Shia pilgrims die in Iraq suicide bombing

At least 21 people killed and 35 others injured in blast at tent in the Taji area north of Baghdad.

    A suicide bomber has killed at least 21 people in an attack on Shia pilgrims north of Baghdad, officials and a survivor of the blast have said.

    Monday’s attack in the Taji area, which targeted a tent serving refreshments to pilgrims, also wounded at least 35 people.

    Pilgrims from Iraq and abroad are making their way to Samarra, north of Baghdad, to commemorate the death of Hassan al-Askari, one of the 12 revered Shia imams, who is buried in the city.

    "We were distributing food, fruit and tea to the pilgrims who were walking to Samarra, and a suicide [bomber] blew himself up," Sajjad, 25, said at a Baghdad hospital where his brother Mustafa was being treated for shrapnel wounds.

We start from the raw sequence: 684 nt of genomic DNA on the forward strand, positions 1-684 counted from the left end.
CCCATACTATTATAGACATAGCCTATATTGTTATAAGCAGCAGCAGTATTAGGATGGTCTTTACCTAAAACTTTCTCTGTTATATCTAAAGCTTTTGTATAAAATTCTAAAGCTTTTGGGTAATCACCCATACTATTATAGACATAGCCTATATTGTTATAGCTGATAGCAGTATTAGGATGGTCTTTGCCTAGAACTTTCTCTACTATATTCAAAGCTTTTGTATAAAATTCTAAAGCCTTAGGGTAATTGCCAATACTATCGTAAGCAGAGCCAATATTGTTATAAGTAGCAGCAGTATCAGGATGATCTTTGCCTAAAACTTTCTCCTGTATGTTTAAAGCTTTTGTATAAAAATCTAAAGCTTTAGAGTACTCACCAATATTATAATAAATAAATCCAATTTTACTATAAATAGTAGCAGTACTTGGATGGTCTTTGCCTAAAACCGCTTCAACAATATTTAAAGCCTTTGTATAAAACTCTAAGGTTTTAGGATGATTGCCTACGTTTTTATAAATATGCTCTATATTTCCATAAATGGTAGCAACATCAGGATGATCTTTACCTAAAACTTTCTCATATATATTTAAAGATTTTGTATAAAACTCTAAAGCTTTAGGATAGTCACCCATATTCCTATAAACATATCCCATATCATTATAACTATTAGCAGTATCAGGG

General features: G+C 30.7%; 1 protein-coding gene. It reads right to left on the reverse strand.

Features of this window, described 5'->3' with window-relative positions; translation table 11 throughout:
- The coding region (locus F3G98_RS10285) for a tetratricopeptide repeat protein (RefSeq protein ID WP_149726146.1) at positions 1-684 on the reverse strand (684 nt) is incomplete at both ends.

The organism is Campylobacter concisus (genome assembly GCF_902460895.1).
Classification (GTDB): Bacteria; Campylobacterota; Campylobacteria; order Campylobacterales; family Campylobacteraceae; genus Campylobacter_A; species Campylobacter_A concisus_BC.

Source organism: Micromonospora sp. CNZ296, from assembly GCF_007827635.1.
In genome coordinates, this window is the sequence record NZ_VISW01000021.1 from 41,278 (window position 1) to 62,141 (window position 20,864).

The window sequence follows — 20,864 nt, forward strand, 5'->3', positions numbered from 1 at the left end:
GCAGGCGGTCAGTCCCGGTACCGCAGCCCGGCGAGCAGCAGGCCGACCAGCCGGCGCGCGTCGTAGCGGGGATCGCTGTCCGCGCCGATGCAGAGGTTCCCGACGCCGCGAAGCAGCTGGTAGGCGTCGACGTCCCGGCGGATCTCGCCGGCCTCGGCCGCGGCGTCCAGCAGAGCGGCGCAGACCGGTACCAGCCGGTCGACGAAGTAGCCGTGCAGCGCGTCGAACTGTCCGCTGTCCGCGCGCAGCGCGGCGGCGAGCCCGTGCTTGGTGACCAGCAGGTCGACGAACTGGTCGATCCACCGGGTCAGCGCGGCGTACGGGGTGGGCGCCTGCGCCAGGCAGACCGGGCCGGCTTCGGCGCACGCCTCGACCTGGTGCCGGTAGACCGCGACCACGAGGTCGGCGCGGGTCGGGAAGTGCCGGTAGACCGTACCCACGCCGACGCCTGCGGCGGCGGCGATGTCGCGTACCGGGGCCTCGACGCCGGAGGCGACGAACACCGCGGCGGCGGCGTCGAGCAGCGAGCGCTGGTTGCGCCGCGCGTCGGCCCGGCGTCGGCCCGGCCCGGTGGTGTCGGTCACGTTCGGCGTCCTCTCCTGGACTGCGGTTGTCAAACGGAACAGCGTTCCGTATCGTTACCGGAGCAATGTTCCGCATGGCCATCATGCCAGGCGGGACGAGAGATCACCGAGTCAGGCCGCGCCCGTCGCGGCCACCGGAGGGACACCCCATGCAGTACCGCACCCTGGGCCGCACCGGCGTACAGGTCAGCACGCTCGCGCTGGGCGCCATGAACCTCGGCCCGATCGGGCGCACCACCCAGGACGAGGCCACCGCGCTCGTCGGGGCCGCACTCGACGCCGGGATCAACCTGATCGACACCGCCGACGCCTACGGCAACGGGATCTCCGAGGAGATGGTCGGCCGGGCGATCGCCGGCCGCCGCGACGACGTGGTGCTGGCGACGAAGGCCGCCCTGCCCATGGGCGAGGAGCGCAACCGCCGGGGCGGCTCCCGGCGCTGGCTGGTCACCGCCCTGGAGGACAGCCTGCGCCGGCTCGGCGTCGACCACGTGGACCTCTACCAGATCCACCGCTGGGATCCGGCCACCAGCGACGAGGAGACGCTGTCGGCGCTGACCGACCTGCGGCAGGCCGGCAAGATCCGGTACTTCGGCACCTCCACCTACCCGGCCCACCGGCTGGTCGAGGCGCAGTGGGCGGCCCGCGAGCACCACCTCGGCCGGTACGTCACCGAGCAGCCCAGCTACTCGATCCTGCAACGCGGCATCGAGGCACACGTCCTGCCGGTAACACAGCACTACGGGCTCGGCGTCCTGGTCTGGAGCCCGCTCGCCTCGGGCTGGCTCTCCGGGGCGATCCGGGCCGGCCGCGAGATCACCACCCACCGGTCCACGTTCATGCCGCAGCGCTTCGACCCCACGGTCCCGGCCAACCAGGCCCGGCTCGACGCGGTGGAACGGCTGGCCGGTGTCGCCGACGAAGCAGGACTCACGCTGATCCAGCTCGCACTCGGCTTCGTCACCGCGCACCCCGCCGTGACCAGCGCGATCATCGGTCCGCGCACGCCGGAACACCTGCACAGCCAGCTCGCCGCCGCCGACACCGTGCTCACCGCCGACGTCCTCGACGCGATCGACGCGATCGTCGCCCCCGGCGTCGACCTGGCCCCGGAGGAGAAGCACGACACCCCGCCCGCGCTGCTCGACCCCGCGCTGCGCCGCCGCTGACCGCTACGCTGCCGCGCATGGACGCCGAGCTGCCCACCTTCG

There was no immediate claim of responsibility for the attack, but suicide bombings are carried mostly by Sunni rebels in Iraq, including those from the Islamic State in Iraq and the Levant (ISIL) group.

    ISIL spearheaded a June offensive that overran large parts of the country, and Iraqi security forces, Kurdish, Shia and Sunni fighters are currently battling to push ISIL fighters back.

    A US-led coalition is carrying out air strikes against ISIL targets and also providing training to Iraqi forces.



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